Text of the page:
All New People – Theatre Review

I’ve been putting off reviewing Zach Braff’s debut play All New People for a week now, scared to put into words just how underwhelmed it made me feel. All New People is a single act play set in a beach house in the middle of winter on Long Beach Island, New Jersey. Charlie (Zach Braff) is taking advantage of the isolation in order to commit suicide but is interrupted by an English real estate agent (Eve Myles), a drug dealing fireman (Paul Hilton) and a high-class prostitute (Susannah Fielding).

From this set-up the four characters spend ninety minutes discussing life, the universe, and everything as they try to convince Charlie that life is worth living whilst revealing their own tragic backstories. Each character is given a brief filmed flashback, projected onto the stage, which shows a shocking event from their past. Sadly these felt a little unnecessary as details came out in dialogue later on and seeing recognisable British actors like Amanda Redman doing their best American drawl took me out of the play.

On the whole the acting was without fault, Braff in particular should be commended for not giving himself the spotlight the entire time; he did write the play after all. Instead Braff made the most of his rants and ensured that even when in the background he was subtly drawing attention his way. Eve Myles (of Torchwood fame) was better than I had expected but got off to a rough start as her attempts at “wacky comedy” came off as a little try-hard.

Sadly the play as a whole didn’t really hold together well. The four characters all seemed to have been designed to be as quirky as possible, the backstories we were waiting to discover were of little consequence when they were revealed. Myles’ character in particular had such a bizarre history that felt wholly out of place in the play, and considering the subject matter involved (which I will avoid mentioning) felt a little cheap and crass when mentioned in such a passing manner.

All New People‘s worst crime is being easily forgettable and inconsequential, sorry Zach. All New People is on at the Duke of York’s Theatre until 28th April and tickets are available online but your money would be much better spent buying Garden State on DVD.

3 thoughts on “All New People – Theatre Review

  1. So trying to be objective (which is difficult because you know I enjoyed it both times I saw it), I definitely agree that there were some big flaws in this.

    I actually felt like the two biggest problems were something that ANP had in common with Garden State – 1) Kim’s pre-taped sex interlude felt as out of place as the pornographic hotel room scene with Method Man in Garden State. It’s a scene I’ve always felt was unneccessary in Garden State and even after many years and many many viewings I don’t understand why it had to be there. And while at least in ANP the sex scene was on tape and we didn’t have to watch it being acted out on stage, I don’t feel like there was really any need for it. 2) All of the drugs. I can see how it was played for comedy in both ANP and GS but I just feel like…eh.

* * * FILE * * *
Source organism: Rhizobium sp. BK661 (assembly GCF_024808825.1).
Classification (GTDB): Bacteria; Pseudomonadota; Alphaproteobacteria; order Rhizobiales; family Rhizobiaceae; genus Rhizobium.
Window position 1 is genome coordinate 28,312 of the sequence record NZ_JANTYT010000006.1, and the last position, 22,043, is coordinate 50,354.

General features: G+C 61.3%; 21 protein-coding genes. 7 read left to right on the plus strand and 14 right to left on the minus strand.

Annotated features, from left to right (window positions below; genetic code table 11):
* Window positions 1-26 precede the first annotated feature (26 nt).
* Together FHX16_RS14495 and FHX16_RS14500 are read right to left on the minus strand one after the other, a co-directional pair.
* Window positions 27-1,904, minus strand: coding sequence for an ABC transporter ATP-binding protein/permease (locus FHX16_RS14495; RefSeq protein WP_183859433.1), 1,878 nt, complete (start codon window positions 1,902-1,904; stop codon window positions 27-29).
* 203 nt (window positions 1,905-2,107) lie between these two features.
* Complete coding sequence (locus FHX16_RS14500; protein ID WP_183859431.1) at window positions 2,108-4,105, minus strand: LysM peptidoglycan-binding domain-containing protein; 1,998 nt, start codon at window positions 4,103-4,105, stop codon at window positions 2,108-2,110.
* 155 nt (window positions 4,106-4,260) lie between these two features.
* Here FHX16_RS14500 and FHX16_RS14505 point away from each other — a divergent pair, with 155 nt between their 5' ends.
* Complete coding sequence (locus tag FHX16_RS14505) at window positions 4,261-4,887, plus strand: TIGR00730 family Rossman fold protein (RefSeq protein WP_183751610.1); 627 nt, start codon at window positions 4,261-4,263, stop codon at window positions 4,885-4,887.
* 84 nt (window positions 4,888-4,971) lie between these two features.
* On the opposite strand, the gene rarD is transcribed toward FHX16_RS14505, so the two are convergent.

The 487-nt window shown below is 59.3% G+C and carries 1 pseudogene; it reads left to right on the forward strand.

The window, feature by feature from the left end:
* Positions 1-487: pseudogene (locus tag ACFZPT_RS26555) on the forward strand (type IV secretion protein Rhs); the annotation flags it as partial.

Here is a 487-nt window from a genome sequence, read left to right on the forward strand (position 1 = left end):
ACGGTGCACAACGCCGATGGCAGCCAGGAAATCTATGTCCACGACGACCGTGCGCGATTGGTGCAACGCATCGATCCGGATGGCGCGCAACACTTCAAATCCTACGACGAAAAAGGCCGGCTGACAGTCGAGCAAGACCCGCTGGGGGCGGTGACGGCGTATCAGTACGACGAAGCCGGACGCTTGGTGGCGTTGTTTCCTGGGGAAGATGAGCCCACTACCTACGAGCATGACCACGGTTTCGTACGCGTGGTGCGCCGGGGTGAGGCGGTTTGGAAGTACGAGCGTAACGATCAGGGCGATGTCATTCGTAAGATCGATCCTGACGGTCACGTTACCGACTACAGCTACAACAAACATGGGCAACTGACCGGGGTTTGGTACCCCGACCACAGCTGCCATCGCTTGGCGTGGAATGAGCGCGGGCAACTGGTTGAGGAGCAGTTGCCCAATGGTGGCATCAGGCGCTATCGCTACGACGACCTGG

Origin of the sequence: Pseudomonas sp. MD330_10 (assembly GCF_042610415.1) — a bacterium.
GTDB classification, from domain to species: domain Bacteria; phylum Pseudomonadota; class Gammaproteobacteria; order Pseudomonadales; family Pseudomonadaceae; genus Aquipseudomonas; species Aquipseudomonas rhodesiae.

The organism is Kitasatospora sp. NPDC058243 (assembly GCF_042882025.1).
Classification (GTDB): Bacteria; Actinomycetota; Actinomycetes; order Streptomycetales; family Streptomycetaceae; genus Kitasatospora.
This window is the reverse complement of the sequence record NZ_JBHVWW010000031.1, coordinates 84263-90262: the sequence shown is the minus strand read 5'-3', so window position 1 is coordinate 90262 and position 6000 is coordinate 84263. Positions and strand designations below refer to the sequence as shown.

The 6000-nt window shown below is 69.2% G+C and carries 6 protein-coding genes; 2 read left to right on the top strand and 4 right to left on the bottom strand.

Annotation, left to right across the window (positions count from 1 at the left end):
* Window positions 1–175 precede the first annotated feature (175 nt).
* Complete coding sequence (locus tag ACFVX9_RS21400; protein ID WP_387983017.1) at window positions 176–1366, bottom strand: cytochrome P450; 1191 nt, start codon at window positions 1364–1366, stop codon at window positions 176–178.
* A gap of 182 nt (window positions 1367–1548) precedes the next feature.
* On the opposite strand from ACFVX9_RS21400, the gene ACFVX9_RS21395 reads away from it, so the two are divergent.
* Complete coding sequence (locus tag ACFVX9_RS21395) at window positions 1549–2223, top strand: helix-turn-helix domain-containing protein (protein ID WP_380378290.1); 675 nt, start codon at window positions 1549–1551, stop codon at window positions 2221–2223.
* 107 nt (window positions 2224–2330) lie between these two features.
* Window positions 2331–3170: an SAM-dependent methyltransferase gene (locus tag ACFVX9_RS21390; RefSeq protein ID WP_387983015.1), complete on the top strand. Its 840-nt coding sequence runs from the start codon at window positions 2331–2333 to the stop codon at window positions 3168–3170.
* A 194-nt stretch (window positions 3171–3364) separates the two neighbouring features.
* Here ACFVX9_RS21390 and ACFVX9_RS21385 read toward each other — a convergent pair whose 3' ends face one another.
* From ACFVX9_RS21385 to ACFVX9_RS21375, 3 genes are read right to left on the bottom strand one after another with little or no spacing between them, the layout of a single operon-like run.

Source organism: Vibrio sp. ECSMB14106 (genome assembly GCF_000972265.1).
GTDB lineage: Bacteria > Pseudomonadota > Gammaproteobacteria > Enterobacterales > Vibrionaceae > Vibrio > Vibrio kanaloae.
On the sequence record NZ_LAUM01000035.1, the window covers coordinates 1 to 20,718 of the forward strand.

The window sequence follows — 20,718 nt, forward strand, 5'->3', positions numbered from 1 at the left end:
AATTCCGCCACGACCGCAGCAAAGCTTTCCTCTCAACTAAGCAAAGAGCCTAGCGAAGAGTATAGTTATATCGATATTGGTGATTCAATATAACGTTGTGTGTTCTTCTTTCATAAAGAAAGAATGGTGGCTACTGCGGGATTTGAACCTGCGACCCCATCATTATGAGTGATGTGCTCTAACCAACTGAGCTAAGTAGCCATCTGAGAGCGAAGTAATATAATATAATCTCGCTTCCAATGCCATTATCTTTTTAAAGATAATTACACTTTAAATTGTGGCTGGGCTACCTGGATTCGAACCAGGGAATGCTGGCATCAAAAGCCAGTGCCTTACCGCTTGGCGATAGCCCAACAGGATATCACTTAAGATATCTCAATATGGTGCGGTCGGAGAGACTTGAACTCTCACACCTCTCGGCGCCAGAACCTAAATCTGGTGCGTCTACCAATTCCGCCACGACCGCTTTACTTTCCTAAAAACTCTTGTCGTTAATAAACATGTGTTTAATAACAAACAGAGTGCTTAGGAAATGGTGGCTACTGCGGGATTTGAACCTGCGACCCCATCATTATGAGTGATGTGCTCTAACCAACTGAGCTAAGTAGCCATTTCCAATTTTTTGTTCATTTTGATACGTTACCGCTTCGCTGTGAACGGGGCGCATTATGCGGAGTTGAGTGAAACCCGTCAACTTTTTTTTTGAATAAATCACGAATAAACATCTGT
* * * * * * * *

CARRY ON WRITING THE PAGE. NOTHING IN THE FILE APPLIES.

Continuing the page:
I agree about the background of Eve Myles’s character – I wasn’t expecting it and if it was going to go that way, I think it needed longer spent on it.

    But in general I did really enjoy it. I thought the parts that were supposed to be funny were funny, particularly the physical comedy parts that anybody who’s ever seen Scrubs knows that Zach knows how to do. I liked the story that was being told, I just feel like there were a few things that could have been tightened up or thought through better. In a lot of ways it reminded me of that Jeff Goldblum play we saw – though I think I enjoyed ANP more.

    I would go and see it again actually, but mainly it served to make me want to dig out my Garden State DVD. Which I did. But then didn’t watch it.


  2. don’t you mean Garden state on BLU-RAY, given that it just came out two weeks ago. Ouch, another negative review. Seeing this on the 23rd. Here’s hoping they’ve ironed out a few kinks by then.


  3. Also, I’ve been having thoughts since yesterday.

    I actually came away from the play (the first time) thinking “Well, I think people who liked Garden State will enjoy that”, which clearly isn’t necessarily the case. But to me it was very similar tonally if not in plot.

    It makes me wonder exactly how much the music in Garden State affected how much it succeeded at being a good film. I think it might have been a lot more than I gave it credit for.


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